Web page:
Thursday, June 4, 2009

Panna Cotta with Rhubarb Coulis

"Pudding" is one of my least favorite words, especially when the "g" is dropped. Such an awful mixture of letters for such a delightful concoction. Regardless, I'd take custard or pudding over cake any day, even on my birthday. And panna cotta! That just might be my absolute favorite.

I remember the very first time I had it. It was summertime in Switzerland and I was at a friend's house for dinner. After the main meal and salad, they pulled a ceramic dish containing a thick layer of vanilla bean panna cotta out of the refrigerator. We each received a creamy scoop topped with a simple strawberry coulis.


So when I opened my refrigerator and saw two large, exasperated stalks of rhubarb looking back at me, I knew what to do. It was much too hot to bake, and I've served Tristan strawberry rhubarb compote perhaps one time too many. This occasion called for panna cotta with rhubarb coulis.

Despite its elegant appearance, panna cotta is actually a cinch to make. It means "cooked cream" in Italian and requires a simple simmering of milk, cream and sugar, followed by the addition of gelatin and time to set. It's mind boggling how a dessert consisting of half heavy cream can be so light and refreshing, but it is. And the tartness of the pretty pink sauce goes extraordinarily well with the sweet, eggless custard.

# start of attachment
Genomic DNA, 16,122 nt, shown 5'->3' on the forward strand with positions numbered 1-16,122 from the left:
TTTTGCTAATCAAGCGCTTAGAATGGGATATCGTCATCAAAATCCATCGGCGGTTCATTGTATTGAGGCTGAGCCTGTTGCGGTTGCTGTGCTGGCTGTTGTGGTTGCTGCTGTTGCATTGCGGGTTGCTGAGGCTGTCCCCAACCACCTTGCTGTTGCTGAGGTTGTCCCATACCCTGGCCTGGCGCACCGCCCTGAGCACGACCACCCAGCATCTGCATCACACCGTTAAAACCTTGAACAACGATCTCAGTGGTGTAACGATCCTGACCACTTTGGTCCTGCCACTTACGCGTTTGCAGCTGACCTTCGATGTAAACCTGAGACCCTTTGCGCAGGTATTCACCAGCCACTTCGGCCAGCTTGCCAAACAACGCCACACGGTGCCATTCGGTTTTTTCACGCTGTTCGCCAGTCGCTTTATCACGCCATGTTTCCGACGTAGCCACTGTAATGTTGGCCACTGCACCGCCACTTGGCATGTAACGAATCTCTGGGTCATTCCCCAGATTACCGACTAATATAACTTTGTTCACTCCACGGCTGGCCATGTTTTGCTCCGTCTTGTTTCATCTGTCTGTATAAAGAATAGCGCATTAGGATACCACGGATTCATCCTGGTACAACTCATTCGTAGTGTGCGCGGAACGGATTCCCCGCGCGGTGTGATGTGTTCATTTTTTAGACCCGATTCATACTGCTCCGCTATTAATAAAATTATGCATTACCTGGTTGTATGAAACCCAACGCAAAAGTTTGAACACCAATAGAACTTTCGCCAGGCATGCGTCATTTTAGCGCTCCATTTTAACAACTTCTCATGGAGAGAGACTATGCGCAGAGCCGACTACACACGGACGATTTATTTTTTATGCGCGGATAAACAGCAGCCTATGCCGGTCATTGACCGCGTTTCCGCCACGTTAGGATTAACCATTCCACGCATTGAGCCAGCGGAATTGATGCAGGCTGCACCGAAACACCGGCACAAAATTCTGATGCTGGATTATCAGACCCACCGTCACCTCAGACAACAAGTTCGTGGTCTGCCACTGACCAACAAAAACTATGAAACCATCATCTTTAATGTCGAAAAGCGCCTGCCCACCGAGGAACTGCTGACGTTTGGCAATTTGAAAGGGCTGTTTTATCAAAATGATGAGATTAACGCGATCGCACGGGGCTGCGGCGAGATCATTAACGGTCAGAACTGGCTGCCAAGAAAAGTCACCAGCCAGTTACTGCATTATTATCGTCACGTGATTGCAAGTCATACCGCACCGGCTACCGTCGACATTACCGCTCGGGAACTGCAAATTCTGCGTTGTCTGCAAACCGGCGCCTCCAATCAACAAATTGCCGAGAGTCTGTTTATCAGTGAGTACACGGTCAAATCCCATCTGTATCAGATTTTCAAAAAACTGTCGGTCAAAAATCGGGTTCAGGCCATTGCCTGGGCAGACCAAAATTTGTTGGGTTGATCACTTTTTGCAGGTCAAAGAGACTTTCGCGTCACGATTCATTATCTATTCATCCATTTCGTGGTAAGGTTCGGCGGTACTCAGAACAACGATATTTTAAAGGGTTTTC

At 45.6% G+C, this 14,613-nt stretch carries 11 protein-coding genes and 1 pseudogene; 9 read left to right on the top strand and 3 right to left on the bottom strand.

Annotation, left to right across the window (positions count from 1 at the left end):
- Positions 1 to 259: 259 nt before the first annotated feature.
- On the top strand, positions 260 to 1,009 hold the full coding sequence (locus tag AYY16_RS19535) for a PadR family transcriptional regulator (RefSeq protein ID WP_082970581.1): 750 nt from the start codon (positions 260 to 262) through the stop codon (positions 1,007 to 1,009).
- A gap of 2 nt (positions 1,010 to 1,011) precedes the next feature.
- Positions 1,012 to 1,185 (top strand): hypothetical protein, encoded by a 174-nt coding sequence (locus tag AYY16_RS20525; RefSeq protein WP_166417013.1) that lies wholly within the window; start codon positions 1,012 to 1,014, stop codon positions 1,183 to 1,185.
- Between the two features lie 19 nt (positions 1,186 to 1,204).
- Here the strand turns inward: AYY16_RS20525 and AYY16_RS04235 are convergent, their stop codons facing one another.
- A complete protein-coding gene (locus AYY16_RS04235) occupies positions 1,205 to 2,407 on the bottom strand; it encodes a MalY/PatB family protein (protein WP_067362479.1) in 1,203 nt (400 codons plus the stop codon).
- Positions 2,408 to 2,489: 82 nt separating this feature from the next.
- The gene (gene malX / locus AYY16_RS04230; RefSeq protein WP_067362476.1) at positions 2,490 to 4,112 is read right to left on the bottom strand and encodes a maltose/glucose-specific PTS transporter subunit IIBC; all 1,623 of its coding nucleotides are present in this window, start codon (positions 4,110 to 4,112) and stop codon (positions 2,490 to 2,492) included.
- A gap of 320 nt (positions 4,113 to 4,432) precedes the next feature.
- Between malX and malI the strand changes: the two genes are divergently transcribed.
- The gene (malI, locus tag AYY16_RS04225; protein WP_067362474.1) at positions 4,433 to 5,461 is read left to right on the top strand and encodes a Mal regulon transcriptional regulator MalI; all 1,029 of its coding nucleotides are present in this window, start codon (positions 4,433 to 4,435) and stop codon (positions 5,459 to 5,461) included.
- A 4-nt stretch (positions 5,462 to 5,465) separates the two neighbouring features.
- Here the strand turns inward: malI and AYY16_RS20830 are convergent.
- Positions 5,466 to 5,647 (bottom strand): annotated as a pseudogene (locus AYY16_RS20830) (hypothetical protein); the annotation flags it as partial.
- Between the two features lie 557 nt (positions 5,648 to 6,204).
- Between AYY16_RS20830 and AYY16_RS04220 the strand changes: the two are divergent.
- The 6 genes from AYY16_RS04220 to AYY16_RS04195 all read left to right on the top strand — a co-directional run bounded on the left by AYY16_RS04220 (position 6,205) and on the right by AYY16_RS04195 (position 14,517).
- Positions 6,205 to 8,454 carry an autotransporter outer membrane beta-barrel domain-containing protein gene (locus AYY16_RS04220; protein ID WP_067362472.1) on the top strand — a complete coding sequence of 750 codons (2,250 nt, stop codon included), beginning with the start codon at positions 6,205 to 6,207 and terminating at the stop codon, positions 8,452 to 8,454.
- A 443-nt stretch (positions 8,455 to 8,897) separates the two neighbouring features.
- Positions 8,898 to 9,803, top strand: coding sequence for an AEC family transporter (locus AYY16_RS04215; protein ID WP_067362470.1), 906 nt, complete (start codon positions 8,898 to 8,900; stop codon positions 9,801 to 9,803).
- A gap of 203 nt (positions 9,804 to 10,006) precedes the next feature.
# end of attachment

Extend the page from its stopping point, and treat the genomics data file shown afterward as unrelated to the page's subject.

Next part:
Vanilla Bean Panna Cotta
1 1/2 cups whole milk
1 1/2 teaspoons unflavored powdered gelatin
1 vanilla bean, split lengthwise
1/4 cup sugar
3/4 cup heavy cream
Pour milk into medium saucepan; sprinkle surface evenly with gelatin and let stand 5 minutes to hydrate gelatin. With paring knife, split vanilla pod lengthwise and scrape vanilla seeds out of each half; place seeds and pod in saucepan with milk. Add sugar.

Wisk milk mixture over high heat, stirring constantly, until gelatin is dissolved, about 2 minutes. Remove from heat and stir in cream.

Remove vanilla pods. Ladle cream mixture evenly into 4 ramekins (I often use mismatched jam jars
, ramekins and mise en place dishes. Champagne glasses work well, too). Refrigerate, covered, until set, at least 4 hours or overnight.

Rhubarb Coulis
2 large stalks rhubarb, cleaned, trimmed and cut into 1/3-inch pieces
3 tablespoons sugar
2 tablespoons water

In a medium saucepan, combine rhubarb, sugar and water. Cook, covered, over medium-low heat, stirring often, for about 15 minutes or until rhubarb is fall-apart tender. For a smoother sauce, either cook longer or transfer mixture to a blender and pulse until smooth. Refrigerate until ready to use.

Serve panna cotta in their ramekins topped with a layer of rhubarb coulis. Alternately, panna cotta can be unmolded onto a plate and drizzled with coulis. In this case, be sure to rinse ramekins with cool water --do not dry-- before ladling in the cream.

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